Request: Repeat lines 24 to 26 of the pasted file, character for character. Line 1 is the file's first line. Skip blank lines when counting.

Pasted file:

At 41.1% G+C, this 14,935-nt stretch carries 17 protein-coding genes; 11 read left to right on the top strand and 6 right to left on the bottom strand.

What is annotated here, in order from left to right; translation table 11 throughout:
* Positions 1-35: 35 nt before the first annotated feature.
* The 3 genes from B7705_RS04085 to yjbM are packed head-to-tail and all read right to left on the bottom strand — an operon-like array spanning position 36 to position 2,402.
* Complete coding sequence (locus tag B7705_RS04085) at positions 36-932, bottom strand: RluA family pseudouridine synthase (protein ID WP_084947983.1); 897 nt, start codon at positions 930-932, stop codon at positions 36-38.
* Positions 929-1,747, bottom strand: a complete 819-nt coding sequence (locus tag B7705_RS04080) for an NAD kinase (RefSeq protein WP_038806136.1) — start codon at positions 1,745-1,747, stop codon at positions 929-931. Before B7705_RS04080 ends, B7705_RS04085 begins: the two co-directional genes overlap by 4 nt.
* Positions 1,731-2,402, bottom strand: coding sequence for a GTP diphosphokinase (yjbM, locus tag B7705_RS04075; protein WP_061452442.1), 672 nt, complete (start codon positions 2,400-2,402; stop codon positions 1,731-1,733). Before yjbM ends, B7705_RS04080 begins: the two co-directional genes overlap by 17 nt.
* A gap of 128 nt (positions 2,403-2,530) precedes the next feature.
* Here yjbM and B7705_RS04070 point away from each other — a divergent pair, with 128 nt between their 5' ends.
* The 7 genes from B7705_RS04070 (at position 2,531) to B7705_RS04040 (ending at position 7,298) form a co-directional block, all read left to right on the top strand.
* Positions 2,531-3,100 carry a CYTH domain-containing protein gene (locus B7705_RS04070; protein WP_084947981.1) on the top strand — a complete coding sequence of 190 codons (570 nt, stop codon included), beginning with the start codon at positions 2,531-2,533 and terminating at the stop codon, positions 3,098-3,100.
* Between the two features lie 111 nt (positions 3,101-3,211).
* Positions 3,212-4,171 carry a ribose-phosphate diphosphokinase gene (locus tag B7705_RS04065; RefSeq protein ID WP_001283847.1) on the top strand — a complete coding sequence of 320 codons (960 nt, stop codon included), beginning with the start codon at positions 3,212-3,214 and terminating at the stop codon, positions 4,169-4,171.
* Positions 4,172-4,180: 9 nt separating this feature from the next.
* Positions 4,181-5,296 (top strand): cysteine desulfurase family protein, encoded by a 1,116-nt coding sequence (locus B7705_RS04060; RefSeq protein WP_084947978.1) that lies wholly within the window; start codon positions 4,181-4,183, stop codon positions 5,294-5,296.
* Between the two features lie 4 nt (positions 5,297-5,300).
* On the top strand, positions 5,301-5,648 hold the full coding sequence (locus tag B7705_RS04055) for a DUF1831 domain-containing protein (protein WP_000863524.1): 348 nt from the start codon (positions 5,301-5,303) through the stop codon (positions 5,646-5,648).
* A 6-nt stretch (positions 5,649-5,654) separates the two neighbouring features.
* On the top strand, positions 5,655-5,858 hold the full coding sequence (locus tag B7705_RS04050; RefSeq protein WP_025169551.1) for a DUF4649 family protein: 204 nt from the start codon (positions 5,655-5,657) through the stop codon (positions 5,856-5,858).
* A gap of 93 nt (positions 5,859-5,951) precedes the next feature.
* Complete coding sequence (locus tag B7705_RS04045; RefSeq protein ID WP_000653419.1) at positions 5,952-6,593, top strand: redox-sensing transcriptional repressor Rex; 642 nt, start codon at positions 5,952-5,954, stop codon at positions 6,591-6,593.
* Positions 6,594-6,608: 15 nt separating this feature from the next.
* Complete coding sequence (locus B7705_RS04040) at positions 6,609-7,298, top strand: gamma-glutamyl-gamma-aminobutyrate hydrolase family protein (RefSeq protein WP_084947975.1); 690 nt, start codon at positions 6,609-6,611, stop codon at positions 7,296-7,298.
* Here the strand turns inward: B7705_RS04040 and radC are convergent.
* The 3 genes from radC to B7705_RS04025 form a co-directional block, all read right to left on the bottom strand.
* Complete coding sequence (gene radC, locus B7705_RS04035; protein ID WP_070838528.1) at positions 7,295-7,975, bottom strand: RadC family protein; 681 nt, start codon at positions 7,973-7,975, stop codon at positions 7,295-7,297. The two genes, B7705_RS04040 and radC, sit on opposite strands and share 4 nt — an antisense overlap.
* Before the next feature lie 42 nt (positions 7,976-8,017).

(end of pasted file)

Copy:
* Here the strand turns inward: B7705_RS04040 and radC are convergent.
* The 3 genes from radC to B7705_RS04025 form a co-directional block, all read right to left on the bottom strand.
* Complete coding sequence (gene radC, locus B7705_RS04035; protein ID WP_070838528.1) at positions 7,295-7,975, bottom strand: RadC family protein; 681 nt, start codon at positions 7,973-7,975, stop codon at positions 7,295-7,297. The two genes, B7705_RS04040 and radC, sit on opposite strands and share 4 nt — an antisense overlap.